We’re supposed to be in Killington this weekend.
Maybe you’re supposed to be headed for your first weekend of skiing at Sunday River, Stowe, Sugarbush, or Bretton Woods. Or perhaps you’ve made the decision that current travel restrictions shouldn’t impede on your ability to make the fullest of Thanksgiving weekend.
There are decisions we all have to make over this holiday period, including whether to not to sacrifice time with our loved ones, never mind spending time on the slopes. Maybe you can’t get to Vermont, or perhaps you can’t get back from New Hampshire or Maine without quarantine. They are all major headaches that probably won’t be, in some part, lifted until at least the end of next month.
Vermonters can go wherever they please, as long as they quarantine when they return home. Massachusetts natives can freely visit New Hampshire, but they have to sit out two weeks, or get a test, upon return. Anyone from the Bay State that wants to visit Maine or Vermont is required to follow the same protocol. Granite Staters can go back and forth to Maine without any issue.
So, yes, if you’re altering your ideas this weekend in order to adhere to the COVID-19 restrictions, your mood is probably similar to mine; thoroughly bummed that your plans aren’t in motion.
This should have been the third-straight year that my family kicked off our season with the World Cup as a backdrop in Killington. Of course, the races were already called off earlier this year, and the five of us are woefully unprepared, as it stands right now, for a two-week quarantine to be in the books, as requested, in order to cross the state border. We had a weekend in New Hampshire at the ready as a backup, at least until the state of Massachusetts altered the travel restrictions in time for the Thanksgiving holiday.
Now, it’s Wachusett in the forecast, provided Thursday’s rain doesn’t soak that parade.
The question of when we will be able to get to Vermont, New Hampshire, or Maine by following the proper procedures in still unanswered. By winter break will we be able to put together enough time on one side or the other to qualify as quarantine? We can only hope.
But I think the grander hope here is that, at least, the majority of us understand our own responsibilities in making sure we don’t put a premature end to another ski season. As it is, resorts are already shutting down in France, and won’t likely open again until the beginning of January.
There’s plenty of bravado out there about bucking the system and lying about quarantines. It’s not like skiers and riders need to bring a doctor’s note in order to hop on the lift.
We can only hope that’s the minority though, and that everybody else who skis — and travels — this weekend, understands the repercussions that come with such decisions.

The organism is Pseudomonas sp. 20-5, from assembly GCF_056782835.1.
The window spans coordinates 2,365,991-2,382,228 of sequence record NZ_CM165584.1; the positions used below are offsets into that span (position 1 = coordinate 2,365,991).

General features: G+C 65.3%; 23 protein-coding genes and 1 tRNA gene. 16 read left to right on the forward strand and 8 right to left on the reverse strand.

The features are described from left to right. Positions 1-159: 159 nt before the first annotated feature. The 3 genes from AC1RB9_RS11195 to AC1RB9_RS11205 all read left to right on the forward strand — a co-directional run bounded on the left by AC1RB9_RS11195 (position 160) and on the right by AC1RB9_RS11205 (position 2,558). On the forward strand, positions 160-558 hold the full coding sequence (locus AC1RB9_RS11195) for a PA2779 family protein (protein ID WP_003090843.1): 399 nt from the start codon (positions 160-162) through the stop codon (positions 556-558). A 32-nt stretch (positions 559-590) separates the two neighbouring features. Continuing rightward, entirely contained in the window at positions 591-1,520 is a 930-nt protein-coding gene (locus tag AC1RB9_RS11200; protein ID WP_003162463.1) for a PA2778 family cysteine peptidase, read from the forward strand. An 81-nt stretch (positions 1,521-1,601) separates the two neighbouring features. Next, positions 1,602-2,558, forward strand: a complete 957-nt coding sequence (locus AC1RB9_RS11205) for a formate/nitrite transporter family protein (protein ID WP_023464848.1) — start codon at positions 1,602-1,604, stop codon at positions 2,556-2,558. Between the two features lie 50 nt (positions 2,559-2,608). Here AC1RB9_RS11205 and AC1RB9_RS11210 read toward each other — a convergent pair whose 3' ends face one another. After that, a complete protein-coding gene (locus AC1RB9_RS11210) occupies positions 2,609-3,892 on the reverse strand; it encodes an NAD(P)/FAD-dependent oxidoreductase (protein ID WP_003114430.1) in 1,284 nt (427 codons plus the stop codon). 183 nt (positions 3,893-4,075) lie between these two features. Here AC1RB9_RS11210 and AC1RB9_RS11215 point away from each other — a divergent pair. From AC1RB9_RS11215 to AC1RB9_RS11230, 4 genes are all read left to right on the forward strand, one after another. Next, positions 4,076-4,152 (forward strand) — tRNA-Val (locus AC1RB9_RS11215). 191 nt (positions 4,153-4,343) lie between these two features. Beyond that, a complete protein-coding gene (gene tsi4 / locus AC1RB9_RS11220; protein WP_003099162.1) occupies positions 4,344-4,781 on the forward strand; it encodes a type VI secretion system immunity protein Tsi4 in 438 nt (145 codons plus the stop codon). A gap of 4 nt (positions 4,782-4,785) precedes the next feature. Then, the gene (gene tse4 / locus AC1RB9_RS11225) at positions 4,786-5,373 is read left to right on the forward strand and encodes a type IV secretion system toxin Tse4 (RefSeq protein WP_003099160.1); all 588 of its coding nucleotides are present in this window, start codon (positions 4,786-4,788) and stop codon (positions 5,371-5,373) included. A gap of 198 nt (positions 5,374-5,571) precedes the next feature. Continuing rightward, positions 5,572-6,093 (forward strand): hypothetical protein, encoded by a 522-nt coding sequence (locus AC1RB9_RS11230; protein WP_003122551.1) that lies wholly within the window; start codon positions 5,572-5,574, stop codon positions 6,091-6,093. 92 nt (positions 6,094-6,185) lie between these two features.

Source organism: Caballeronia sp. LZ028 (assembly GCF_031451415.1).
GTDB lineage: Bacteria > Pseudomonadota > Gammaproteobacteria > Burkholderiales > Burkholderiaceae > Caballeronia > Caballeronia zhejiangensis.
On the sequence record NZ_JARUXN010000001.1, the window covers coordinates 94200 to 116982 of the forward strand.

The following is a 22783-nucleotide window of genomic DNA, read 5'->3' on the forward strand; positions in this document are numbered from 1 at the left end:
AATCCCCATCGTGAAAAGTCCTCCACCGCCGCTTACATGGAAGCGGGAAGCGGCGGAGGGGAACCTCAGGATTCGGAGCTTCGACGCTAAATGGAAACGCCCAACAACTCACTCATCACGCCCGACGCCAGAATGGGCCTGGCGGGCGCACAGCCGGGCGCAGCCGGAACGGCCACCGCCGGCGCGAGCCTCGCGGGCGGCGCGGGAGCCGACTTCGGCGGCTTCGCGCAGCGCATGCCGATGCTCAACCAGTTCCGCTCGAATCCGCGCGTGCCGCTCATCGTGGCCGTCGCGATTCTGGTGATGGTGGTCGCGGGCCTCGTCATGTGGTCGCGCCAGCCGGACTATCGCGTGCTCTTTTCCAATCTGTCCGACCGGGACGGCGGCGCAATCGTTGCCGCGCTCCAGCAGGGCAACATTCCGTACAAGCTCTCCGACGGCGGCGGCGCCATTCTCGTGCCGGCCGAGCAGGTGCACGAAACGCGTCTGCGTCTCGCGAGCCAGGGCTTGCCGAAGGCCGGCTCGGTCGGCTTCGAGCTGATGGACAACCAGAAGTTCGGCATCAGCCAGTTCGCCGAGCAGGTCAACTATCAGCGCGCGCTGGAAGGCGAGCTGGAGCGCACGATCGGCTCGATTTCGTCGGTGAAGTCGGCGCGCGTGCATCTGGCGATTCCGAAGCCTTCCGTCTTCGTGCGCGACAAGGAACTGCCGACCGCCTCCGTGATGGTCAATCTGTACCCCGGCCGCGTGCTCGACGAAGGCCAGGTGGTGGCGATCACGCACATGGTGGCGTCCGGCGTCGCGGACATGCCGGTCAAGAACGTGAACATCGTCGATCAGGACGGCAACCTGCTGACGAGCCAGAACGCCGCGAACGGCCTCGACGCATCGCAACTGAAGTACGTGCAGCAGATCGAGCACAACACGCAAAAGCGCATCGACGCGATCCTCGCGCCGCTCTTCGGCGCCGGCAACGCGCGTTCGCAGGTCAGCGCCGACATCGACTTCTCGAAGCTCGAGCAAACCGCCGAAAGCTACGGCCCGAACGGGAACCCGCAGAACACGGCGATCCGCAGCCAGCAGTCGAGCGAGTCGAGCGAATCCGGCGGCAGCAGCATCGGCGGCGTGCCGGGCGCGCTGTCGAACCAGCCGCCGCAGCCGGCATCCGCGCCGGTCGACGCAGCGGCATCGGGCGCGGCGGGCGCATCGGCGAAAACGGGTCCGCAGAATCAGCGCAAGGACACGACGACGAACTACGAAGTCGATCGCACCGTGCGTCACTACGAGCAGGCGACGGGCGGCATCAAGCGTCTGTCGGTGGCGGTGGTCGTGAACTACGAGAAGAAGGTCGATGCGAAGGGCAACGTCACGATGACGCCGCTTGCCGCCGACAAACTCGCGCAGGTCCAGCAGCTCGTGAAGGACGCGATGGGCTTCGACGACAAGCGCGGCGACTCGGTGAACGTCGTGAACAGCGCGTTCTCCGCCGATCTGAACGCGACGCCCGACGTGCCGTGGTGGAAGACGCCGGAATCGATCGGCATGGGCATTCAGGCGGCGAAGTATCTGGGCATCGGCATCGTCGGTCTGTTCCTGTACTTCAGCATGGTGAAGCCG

I don’t know what else I can say about the “travel ban” to VT, other than the parking lot today at Snow was very full and 80+% of the cars were NY, NJ & CT.
— Out of Bounds Podcast (@outofpodcast) November 25, 2020
This isn’t ideal, but ignoring each state’s requests can make things a whole lot less ideal soon enough.
Let’s not get there. Again. OK?
Let’s get it started
Last weekend, Massachusetts had more ski areas open (Wachusett and Jiminy Peak) than Vermont, New Hampshire, and Maine combined.
That’s a rarity, and one that was short-lived, as a number of spots have, indeed, managed to open in time for Thanksgiving weekend.
Jiminy and Wachusett will both re-open this Friday, joined, in Vermont, by Killington, Okemo, Stowe, Mount Snow, Jay Peak, and Bromley. Sugarbush plans to open on Monday.
In New Hampshire, only Bretton Woods will be open for skiing and riding. Maine has Sunday River and Sugarloaf open for business.
Skiing in the news
The New York Times named Bolton Valley and Ragged Mountain two of its top ski areas to social distance at this winter. We can only assume that Black Mountain, Magic Mountain, and Saddleback just missed the cut. For some reason.
The Times also recently wrote about Vermont’s ski season, “being on the brink.”
The Vermont economy depends on winter ski-season visitors who spend more than $1.6 billion a year in the tiny state, according to the Vermont Ski Areas Association. Vermont is something of a crown jewel of Eastern skiing, annually recording the most skier-day numbers in the East, around 4 million per season, a figure that rivals Utah. New Hampshire, by comparison, sees a little over 2 million per winter….The new rules hit hard at a big market for Vermont — people who drive up for the weekend and who are unlikely to quarantine for a week for two or three days of skiing.
Anne Wallace Allen also wrote this week about how quarantine is expected to change the face of Vermont skiing this season in VTDigger. Greg Fennell writes in The Concord Monitor how small ski areas like Dartmouth Skiway and Suicide Six hope the pandemic provides opportunity for added business.
In racing news, Mikaela Shiffrin took second place in her first slalom event in 300 days last weekend in Levi, Finland. Shiffrin finished fifth in Sunday’s race. Sports Illustrated’s Greg Bishop wrote about her return to racing after the ordeals she has faced in 2020. Meanwhile, retired World Cup champ Lindsey Vonn debuted her new show this past week on Amazon Prime. “The Pack” is a 10-part reality series setting a dozen dogs and their owners on a trip around the world.